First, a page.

These days any time the discussion is around computers, documents or networks, it will not be long before you hear the word “cloud” surfacing in the conversation, Roberto Caprio, MD of Dial a Nerd.
Now, if you don’t need expert knowledge of computers and simply use one to go about your daily tasks at work and for leisure at home, you may or may not have a vague idea of what “cloud computing” means.
If you do, you probably think of this as a complex technology reserved for expert users, engineers and similarly technically minded people. In reality, if you are reading this article you can very likely access cloud services you can successfully use, for free, that will be valuable to you and in the next five minutes or hopefully after you have finished reading.
Today we just want to look at one specific service, easily accessible to anyone with an Internet connection and a PC or a tablet/smartphone: personal online file storage.
At Dial a Nerd we design and support complex networks for large businesses but we haven’t forgotten how we got there and that is by helping literally thousands of individual users get the best out of their technology. These days we still help a large number of home customers and assisting them with selecting and properly configuring a personal online storage is something we do on a daily basis.
First of all we need to define what these services provide you with. Very simply you are uploading a copy of your files to a server, this allows you to make them available over the Internet to yourself or another user (if you chose to give them access) from a different location or a different device.
In the past, if you had a file you needed to have available with you and you didn’t want or couldn’t bring your whole computer with you your only option was to use a USB flash key. Today you can have virtually unlimited amounts of files available to you wherever you can access the Internet.
A very important aspect to consider is reliability, you want to choose a provider that is well known and has a good track record, you don’t want to be let down just when you need the information. Probably the best known provider is Dropbox, they only offer 2Gb of free space but you can increase the amount by referring friends, if you need a lot more space you can access up to 100Gb of space for a $10 monthly fee. Dropbox is perfect for simple file sharing and syncing and your files are well protected with password options and encryption. A very important aspect is that, should your laptop be lost or stolen, your files will still be available in your Dropbox.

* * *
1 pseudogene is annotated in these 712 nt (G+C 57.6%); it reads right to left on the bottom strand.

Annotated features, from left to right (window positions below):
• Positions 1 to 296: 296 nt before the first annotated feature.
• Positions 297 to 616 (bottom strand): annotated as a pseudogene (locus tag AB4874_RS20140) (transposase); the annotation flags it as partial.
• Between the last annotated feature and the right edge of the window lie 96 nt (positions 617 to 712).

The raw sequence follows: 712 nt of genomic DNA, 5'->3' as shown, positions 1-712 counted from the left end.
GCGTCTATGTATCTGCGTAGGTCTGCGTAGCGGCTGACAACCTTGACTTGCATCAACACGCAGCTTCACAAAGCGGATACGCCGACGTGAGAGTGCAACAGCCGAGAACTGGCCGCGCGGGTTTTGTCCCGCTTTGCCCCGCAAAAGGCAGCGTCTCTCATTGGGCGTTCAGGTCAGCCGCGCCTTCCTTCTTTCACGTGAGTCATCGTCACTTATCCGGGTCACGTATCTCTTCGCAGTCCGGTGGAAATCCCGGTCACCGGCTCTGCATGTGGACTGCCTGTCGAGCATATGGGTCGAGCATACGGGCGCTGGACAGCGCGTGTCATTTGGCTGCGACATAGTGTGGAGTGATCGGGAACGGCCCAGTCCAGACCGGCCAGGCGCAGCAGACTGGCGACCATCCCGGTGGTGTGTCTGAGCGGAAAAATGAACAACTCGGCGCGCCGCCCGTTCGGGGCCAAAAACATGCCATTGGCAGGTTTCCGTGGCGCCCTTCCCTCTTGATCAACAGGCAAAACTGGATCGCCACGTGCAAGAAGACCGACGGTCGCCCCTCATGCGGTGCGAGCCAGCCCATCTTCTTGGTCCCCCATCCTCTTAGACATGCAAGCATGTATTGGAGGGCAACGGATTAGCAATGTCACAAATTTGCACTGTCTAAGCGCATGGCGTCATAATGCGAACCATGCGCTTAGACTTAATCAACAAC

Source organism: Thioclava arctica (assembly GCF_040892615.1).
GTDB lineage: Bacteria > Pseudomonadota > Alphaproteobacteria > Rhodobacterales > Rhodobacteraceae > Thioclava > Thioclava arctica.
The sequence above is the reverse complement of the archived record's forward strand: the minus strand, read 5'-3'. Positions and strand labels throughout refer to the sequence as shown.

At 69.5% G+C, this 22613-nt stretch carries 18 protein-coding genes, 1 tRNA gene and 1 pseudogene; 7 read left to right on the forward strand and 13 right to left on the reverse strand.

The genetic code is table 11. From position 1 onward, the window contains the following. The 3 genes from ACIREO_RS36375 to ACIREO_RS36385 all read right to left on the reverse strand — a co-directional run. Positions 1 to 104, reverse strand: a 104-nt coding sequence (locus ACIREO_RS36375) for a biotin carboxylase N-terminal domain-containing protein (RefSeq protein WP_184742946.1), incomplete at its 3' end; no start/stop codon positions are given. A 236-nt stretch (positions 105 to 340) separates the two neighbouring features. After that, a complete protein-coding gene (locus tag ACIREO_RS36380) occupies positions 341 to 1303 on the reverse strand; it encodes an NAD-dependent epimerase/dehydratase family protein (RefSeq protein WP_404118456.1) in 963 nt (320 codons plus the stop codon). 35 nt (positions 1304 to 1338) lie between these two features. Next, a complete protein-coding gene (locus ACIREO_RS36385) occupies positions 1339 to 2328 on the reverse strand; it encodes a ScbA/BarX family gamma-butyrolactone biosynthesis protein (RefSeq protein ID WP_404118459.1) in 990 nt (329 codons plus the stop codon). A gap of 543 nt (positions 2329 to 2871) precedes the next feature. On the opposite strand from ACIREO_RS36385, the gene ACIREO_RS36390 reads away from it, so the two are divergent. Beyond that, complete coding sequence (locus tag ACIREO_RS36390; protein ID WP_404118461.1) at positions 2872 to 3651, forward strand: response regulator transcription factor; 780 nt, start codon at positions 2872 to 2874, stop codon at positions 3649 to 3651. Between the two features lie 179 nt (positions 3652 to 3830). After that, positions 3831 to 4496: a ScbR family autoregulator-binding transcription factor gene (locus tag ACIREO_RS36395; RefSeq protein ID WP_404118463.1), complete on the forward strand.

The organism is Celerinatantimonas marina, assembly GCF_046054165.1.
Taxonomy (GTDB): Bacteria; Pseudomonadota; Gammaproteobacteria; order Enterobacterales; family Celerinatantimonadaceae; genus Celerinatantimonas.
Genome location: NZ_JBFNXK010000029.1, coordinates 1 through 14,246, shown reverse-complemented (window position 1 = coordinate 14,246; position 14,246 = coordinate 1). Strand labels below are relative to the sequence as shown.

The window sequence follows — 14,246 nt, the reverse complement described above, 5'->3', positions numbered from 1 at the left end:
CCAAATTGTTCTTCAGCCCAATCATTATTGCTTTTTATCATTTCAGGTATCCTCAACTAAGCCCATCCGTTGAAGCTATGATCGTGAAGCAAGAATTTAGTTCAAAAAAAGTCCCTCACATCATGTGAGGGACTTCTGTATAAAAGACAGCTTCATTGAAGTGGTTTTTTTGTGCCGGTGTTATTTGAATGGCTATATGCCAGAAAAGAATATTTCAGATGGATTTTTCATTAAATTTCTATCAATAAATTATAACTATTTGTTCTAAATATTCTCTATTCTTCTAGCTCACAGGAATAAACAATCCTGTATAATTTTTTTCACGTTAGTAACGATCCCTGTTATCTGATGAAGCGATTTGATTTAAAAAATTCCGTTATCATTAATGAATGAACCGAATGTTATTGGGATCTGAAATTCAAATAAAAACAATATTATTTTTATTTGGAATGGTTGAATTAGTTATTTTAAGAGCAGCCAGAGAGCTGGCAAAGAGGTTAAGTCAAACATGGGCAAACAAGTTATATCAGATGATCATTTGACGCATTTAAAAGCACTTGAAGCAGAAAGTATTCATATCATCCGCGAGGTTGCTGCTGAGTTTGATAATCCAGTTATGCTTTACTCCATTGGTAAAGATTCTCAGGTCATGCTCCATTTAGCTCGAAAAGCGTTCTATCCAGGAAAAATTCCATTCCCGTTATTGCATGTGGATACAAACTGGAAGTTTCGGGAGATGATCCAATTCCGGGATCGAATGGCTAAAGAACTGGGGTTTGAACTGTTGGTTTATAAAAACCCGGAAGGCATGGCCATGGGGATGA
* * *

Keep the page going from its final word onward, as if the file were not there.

Don’t forget to encrypt files you want to remain private, the major providers are relatively safe but it’s always a good policy to have additional security.
Dropbox is not the only option available though, there are many others, some of them are big names and therefore just as reliable. I am talking about OneDrive from Microsoft (7Gb free) or Google drive (15Gb free) or Apple will offer 5Gb of iCloud free storage even if you are on a PC.
Can these services be used as backup? The short answer is yes and Dropbox, for example, offers the possibility to recover different versions of the files you store on their cloud servers. This means that, if you have mistakenly overwritten an important file with one containing the wrong information, you can always log in to your online Dropbox and recover a previous version. All you have to do, after you are logged in, is select the file, click on “more” in the top menu and then click on “previous versions”.
Obviously you need to keep in mind the total size of the documents you intend to back up. The first limitation is linked to the amount of space you have online, you might need to purchase additional storage space in order to back up all your documents. The second important aspect is that, if you are on a metered (not uncapped) connection, you might incur expensive charges to upload all your data online; this will depend on the contract you have with your Internet service provider.
There are other lesser known providers but they all work on the same principle: they attract you with an initial free offering and eventually if your storage needs grow they will try to sell a premium service for a fee. So are you being tricked into having to purchase at a later stage?
Not really, you can actually use two of these services at the same time, they synchronize automatically so you don’t really need to worry about it.
For example you could decide to use Dropbox (2Gb) for day to day files that you use often and Google Drive (15Gb) for larger items that you use less frequently, you could even choose to have those files only on Google servers and only download them when you need them. This preserves space on your computer’s hard drive but is a slightly more advanced setting, nothing that Dial a Nerd wouldn’t be able to help you with.
So if you like the idea of storing your files in the cloud and don’t want to pay a premium for additional storage, use multiple providers, that’s what I do.
Roberto Caprio is a Director at Dial A Nerd. Dial a Nerd acts as an outsourced IT department for SMEs, schools and NGOs that require rapid and professional technology support. With a wide variety of products and levels of support available, Dial a Nerd can offer the optimal solution to maximize IT value.